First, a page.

That is, it is judged by the function sQStepReducible whether under certain quantization conditions <QNO, CNO, ANO>, the number of bits in a variable-length code word can be reduced. Also, it is judged by the function sHuffmanReducible or sHuffmanReducibleToAmp0 whether the number of bits in a code word represented by a pair (run, amp) can be reduced.

These functions are used to replace code words. For example, a RequantizeRunAmp shown in FIG. 21 is used for the code word replacement. This function is intended to arrange the pairs (run, amp) in a block BL in the form of a matrix, enter a target number of bits after reduced, quantizer number (QNO) and a class number (CNO) and store the result of replacement in the matrix of the pairs (run, amp).

That is, the function RequantizeRunAmp uses as arguments the array (pRuns, pAmps) of the pairs (run, amp), target number of bits after reduced (nReducingSize) of the block BL, quantizer number (nQno) and class number (nClassNo) of the block BL.

With this function RequantizeRunAmp, operations will be done as in the following procedure. First, in a portion indicated with a reference a of FIG. 21, the matrix of input pairs (pRuns, pAmps) is divided into. That is, the array of the input pairs (pRuns, pAmps) is divided into areas as shown in FIG. 7.

In a portion b of FIG. 22, the function sQStepReducible to judge whether under the quantization conditions <QNO, CNO, ANO> shown in FIG. 20, the number of bits can be reduced, is used to examine if bits can be reduced from each of the divisional areas.

If it is judged by the function sQstepReducible in a portion c of FIG. 22 that the number of bits can be reduced, the function sHuffmanReducible or sHuffmanReducibleToAmp0 shown in FIG. 19 is used to examine the matrix (pRuns, pAmps) in each area to see whether the number of bits is reducible beginning with the last code word, namely, high-order code word. When it is determined that the number of bits is reducible, the code word is replaced to reduce the number of bits.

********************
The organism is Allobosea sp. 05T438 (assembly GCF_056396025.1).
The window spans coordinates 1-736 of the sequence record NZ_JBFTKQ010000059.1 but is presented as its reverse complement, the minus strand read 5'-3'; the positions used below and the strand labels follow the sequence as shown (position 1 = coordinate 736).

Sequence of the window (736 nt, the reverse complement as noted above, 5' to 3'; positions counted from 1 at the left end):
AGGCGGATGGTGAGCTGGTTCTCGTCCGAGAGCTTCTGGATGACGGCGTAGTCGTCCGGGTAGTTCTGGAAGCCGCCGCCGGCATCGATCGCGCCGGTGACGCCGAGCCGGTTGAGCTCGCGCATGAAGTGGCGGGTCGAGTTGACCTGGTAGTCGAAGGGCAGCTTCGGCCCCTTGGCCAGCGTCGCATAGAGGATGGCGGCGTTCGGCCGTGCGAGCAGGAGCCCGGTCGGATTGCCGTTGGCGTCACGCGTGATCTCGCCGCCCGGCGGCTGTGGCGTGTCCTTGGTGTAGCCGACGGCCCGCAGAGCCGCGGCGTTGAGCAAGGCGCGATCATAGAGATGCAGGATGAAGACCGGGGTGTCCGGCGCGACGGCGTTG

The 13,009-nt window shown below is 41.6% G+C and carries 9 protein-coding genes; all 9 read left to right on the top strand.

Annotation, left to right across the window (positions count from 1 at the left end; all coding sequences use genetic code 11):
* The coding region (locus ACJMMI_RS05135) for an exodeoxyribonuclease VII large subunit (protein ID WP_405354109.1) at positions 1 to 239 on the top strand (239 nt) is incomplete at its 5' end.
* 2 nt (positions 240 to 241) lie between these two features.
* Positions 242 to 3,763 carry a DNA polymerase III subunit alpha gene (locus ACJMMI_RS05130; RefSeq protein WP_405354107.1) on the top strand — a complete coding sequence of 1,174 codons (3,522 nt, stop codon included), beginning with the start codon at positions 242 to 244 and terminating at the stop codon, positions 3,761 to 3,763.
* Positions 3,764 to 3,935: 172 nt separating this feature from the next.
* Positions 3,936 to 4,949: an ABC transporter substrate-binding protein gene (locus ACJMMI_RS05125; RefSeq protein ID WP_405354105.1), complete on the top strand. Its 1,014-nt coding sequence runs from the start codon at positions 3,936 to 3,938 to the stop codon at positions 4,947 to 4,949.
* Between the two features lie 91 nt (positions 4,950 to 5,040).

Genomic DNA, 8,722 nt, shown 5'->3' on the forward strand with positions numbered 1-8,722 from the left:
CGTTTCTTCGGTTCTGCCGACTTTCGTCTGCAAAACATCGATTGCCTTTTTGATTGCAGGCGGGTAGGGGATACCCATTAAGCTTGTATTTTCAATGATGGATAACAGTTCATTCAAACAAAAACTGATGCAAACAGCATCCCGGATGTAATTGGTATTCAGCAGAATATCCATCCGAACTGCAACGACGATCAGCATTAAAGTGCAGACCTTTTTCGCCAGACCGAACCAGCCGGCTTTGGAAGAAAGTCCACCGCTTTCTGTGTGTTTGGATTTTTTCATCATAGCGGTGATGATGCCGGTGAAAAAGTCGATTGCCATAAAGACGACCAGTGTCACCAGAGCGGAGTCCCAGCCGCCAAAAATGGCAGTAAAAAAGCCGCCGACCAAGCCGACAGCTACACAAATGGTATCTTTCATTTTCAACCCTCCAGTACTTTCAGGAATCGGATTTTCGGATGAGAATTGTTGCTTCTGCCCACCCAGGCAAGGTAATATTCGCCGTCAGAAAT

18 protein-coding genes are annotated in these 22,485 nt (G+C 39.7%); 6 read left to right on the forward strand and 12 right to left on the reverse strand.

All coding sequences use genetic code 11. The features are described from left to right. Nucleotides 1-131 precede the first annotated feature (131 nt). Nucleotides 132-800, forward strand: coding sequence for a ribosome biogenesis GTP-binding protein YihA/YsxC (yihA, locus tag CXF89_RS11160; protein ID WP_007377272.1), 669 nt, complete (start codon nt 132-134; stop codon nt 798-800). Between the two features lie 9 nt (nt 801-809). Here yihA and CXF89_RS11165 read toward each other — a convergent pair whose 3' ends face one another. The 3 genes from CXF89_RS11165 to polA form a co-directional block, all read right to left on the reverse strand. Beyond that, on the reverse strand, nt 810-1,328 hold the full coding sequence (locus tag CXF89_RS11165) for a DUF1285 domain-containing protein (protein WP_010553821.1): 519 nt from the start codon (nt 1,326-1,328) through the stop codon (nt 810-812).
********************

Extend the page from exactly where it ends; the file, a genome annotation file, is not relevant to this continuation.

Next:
In a portion d of FIG. 22, a total number of bits having been reduced is examined each time one code word is replaced in the area. If the target reduced number of bits has been reached, the total of reduced number of bits is returned.

In a portion e of FIG. 22, the above operations have been done for the matrix (pRuns, pAmps) in all the areas. Thus, the final reduced number of bits is returned.

With the function RequantizeRunAmp, replacement has been done for the pair (run, amp). However, the DCT coefficient being a variable-length code can also be replaced directly according to a relation between an input code and new code as will be shown in FIG. 24.

For example, when a code “10000” is found in a replaceable area, it can be replaced with “0100” according to a correspondence table shown in FIG. 23.

In the course of reducing bits from bits-reducible code words in the order from the higher-order to lower-order one in a sequence of zig-zag-scanned coefficients in a block BL, when a target number of bits has been reached, no further replacement is necessary and the lower-order code words keep their respective original number of bits. Generally, important coefficients of video information are concentrated to the lower-order code words. When the number of bits of the lower-order code words are maintained, the image quality degradation will be small.

When no target code amount has not been reached for all code words in the block BL even with the aforementioned replacement, the quantizer number (QNO) is changed as in the method shown in FIG. 17B. If the target code amount is not yet reached, the replacement is done for the new quantizer number by the video compression method according to this embodiment. This is repeated until the target code amount is reached.

Note that for setting a target code amount for each block B1, a number of bits in excess of the data size of the video segment VS is distributed to each block BL as a reduction target Rmn for the block BL as shown in FIG. 24. The compression in units of code word is repeated for each block BL until the total of reduced code amount reaches Rmn.

Assume here that the code amount in each block BL before the compression is Bmn where m (0<m<4) is a number for a micro block ML and n (0<n<5) is a number for a block BL.

When the data size of the video segment VS is M bits, a number of bits R to be reduced for the whole video segment VS will be:

R=Σ i=0 4Σj=0 5 Bij−M

Thus, the reduction target Rmn for each block BL is determined from the following:

Rmn=RΧBmn/Σ j=0 5 Bij